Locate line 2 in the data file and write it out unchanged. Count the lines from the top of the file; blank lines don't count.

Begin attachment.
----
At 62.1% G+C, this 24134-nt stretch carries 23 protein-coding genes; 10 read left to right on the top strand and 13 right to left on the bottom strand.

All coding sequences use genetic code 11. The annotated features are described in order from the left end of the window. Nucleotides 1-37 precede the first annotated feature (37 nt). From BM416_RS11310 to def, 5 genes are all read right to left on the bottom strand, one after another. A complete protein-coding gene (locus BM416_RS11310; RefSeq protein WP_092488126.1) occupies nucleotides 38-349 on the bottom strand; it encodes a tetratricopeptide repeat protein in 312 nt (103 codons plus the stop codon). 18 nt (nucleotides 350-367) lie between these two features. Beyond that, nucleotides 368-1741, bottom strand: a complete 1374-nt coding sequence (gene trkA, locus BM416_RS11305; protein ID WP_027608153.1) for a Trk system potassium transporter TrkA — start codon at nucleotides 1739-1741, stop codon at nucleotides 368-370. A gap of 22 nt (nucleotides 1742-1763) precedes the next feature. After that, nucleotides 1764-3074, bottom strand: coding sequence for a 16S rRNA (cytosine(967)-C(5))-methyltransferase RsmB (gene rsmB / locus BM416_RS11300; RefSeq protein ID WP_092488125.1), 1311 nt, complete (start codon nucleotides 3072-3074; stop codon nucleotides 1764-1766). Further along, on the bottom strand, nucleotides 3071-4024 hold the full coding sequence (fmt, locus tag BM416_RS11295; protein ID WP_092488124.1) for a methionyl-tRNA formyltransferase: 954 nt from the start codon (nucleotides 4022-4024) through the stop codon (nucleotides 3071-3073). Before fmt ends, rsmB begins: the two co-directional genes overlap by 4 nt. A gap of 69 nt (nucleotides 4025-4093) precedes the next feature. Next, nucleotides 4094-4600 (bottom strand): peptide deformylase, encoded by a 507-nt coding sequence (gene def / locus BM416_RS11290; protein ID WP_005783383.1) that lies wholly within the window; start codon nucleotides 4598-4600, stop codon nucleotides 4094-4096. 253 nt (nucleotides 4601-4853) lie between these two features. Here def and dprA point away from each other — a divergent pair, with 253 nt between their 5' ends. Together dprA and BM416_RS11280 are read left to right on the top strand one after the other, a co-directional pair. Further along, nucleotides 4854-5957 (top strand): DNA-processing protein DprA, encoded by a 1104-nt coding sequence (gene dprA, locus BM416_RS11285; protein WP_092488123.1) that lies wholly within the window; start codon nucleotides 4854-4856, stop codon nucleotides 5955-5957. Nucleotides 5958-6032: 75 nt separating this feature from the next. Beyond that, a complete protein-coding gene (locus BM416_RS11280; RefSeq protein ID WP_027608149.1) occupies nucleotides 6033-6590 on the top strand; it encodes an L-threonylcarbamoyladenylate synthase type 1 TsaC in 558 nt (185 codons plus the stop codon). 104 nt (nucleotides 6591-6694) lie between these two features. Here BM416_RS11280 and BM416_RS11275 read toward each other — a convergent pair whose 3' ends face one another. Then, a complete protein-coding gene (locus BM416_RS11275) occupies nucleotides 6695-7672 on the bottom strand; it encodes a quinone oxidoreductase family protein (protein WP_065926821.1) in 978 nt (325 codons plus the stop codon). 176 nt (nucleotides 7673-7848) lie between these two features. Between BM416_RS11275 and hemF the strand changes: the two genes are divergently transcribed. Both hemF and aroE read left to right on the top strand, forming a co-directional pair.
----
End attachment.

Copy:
All coding sequences use genetic code 11. The annotated features are described in order from the left end of the window. Nucleotides 1-37 precede the first annotated feature (37 nt). From BM416_RS11310 to def, 5 genes are all read right to left on the bottom strand, one after another. A complete protein-coding gene (locus BM416_RS11310; RefSeq protein WP_092488126.1) occupies nucleotides 38-349 on the bottom strand; it encodes a tetratricopeptide repeat protein in 312 nt (103 codons plus the stop codon). 18 nt (nucleotides 350-367) lie between these two features. Beyond that, nucleotides 368-1741, bottom strand: a complete 1374-nt coding sequence (gene trkA, locus BM416_RS11305; protein ID WP_027608153.1) for a Trk system potassium transporter TrkA — start codon at nucleotides 1739-1741, stop codon at nucleotides 368-370. A gap of 22 nt (nucleotides 1742-1763) precedes the next feature. After that, nucleotides 1764-3074, bottom strand: coding sequence for a 16S rRNA (cytosine(967)-C(5))-methyltransferase RsmB (gene rsmB / locus BM416_RS11300; RefSeq protein ID WP_092488125.1), 1311 nt, complete (start codon nucleotides 3072-3074; stop codon nucleotides 1764-1766). Further along, on the bottom strand, nucleotides 3071-4024 hold the full coding sequence (fmt, locus tag BM416_RS11295; protein ID WP_092488124.1) for a methionyl-tRNA formyltransferase: 954 nt from the start codon (nucleotides 4022-4024) through the stop codon (nucleotides 3071-3073). Before fmt ends, rsmB begins: the two co-directional genes overlap by 4 nt. A gap of 69 nt (nucleotides 4025-4093) precedes the next feature. Next, nucleotides 4094-4600 (bottom strand): peptide deformylase, encoded by a 507-nt coding sequence (gene def / locus BM416_RS11290; protein ID WP_005783383.1) that lies wholly within the window; start codon nucleotides 4598-4600, stop codon nucleotides 4094-4096. 253 nt (nucleotides 4601-4853) lie between these two features. Here def and dprA point away from each other — a divergent pair, with 253 nt between their 5' ends. Together dprA and BM416_RS11280 are read left to right on the top strand one after the other, a co-directional pair. Further along, nucleotides 4854-5957 (top strand): DNA-processing protein DprA, encoded by a 1104-nt coding sequence (gene dprA, locus BM416_RS11285; protein WP_092488123.1) that lies wholly within the window; start codon nucleotides 4854-4856, stop codon nucleotides 5955-5957. Nucleotides 5958-6032: 75 nt separating this feature from the next. Beyond that, a complete protein-coding gene (locus BM416_RS11280; RefSeq protein ID WP_027608149.1) occupies nucleotides 6033-6590 on the top strand; it encodes an L-threonylcarbamoyladenylate synthase type 1 TsaC in 558 nt (185 codons plus the stop codon). 104 nt (nucleotides 6591-6694) lie between these two features. Here BM416_RS11280 and BM416_RS11275 read toward each other — a convergent pair whose 3' ends face one another. Then, a complete protein-coding gene (locus BM416_RS11275) occupies nucleotides 6695-7672 on the bottom strand; it encodes a quinone oxidoreductase family protein (protein WP_065926821.1) in 978 nt (325 codons plus the stop codon). 176 nt (nucleotides 7673-7848) lie between these two features. Between BM416_RS11275 and hemF the strand changes: the two genes are divergently transcribed. Both hemF and aroE read left to right on the top strand, forming a co-directional pair.